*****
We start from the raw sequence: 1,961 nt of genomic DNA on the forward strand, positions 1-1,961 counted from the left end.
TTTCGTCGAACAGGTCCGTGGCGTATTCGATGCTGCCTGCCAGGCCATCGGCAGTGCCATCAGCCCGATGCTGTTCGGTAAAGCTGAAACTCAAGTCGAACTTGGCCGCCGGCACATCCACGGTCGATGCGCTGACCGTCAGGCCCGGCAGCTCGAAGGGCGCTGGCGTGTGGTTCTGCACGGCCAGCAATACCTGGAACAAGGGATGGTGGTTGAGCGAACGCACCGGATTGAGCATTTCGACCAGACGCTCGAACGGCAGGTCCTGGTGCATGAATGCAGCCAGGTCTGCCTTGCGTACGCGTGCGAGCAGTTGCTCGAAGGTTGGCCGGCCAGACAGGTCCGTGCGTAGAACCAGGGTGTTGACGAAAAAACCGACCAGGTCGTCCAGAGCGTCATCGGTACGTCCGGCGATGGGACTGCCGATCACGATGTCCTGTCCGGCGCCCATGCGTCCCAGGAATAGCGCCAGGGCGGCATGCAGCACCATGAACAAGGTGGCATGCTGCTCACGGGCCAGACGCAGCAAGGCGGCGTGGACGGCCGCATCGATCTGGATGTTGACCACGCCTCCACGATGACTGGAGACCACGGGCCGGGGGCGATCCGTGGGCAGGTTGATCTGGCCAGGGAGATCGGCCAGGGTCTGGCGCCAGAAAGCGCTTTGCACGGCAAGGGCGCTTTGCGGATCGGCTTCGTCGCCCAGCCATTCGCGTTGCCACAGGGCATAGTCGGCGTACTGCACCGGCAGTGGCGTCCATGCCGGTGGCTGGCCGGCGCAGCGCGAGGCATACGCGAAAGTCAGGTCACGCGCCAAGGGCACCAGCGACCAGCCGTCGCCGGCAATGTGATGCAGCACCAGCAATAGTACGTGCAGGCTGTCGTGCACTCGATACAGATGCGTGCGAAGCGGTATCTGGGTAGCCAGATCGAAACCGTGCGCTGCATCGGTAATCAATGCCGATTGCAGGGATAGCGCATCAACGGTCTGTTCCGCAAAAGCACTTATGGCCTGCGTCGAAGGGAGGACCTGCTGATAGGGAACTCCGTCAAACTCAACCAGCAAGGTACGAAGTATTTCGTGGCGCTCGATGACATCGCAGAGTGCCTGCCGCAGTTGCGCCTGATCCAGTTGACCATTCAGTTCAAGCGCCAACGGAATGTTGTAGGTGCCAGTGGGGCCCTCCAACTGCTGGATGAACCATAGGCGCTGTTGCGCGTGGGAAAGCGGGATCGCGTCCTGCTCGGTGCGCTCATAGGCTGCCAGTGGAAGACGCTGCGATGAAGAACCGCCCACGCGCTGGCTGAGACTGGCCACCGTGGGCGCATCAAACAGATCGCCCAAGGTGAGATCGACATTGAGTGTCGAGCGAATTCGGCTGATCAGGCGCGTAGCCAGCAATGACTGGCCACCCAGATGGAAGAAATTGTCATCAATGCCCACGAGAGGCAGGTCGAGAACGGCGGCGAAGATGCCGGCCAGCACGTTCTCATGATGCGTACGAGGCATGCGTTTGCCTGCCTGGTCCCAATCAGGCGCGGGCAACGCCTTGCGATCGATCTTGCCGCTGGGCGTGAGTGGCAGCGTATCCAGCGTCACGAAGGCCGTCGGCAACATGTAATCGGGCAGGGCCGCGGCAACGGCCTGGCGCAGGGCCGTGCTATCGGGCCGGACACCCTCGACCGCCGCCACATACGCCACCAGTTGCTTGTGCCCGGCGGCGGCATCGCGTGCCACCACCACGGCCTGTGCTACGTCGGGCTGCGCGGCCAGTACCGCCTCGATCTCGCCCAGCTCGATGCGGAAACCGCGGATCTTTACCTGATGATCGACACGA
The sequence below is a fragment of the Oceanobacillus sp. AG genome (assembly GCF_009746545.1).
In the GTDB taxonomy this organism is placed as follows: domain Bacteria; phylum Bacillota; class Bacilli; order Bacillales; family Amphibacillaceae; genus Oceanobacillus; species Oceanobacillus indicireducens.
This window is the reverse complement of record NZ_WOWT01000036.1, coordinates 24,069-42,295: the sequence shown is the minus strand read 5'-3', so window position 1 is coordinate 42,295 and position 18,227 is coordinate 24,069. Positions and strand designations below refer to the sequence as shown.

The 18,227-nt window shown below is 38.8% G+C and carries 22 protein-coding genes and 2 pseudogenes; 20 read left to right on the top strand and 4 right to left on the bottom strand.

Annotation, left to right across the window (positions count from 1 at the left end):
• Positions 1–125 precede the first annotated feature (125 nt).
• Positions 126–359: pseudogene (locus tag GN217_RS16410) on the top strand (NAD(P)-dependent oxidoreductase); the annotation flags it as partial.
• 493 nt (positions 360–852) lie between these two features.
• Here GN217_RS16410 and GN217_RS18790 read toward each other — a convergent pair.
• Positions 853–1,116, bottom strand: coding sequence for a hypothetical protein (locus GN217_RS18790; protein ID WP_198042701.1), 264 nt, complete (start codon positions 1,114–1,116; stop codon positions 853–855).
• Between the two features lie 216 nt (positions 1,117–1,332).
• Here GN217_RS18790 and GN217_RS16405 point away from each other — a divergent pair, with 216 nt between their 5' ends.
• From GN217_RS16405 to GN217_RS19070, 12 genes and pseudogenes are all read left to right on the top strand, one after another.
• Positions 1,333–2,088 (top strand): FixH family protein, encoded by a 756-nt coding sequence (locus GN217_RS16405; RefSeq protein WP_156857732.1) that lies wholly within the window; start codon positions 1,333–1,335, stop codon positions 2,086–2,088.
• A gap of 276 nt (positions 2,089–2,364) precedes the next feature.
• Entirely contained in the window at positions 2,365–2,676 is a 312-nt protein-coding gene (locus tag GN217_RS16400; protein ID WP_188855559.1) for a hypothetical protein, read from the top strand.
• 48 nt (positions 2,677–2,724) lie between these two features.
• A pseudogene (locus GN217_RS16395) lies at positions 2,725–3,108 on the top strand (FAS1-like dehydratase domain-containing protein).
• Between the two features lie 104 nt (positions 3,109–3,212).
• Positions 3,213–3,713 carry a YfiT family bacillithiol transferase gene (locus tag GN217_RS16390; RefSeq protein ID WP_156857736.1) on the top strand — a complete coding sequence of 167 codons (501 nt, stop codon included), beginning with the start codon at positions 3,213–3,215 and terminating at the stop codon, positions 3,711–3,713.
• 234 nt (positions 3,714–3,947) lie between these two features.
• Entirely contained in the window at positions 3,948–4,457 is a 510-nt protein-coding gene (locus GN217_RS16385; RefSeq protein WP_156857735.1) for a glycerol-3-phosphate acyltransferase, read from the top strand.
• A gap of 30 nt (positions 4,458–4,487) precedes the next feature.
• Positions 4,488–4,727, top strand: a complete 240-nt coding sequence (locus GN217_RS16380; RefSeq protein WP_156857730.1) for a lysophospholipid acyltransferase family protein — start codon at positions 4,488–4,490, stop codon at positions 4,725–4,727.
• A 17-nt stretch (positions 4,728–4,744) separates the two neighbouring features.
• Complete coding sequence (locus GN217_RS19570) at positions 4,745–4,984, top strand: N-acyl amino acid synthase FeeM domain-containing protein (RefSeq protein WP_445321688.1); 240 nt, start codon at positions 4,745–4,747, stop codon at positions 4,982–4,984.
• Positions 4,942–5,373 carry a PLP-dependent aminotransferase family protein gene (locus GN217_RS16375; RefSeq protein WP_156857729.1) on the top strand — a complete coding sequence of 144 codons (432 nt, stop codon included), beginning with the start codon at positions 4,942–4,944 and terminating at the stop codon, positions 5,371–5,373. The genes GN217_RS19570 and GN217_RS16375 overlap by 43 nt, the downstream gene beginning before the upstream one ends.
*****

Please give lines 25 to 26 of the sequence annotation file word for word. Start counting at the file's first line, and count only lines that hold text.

• A gap of 30 nt (positions 4,458–4,487) precedes the next feature.
• Positions 4,488–4,727, top strand: a complete 240-nt coding sequence (locus GN217_RS16380; RefSeq protein WP_156857730.1) for a lysophospholipid acyltransferase family protein — start codon at positions 4,488–4,490, stop codon at positions 4,725–4,727.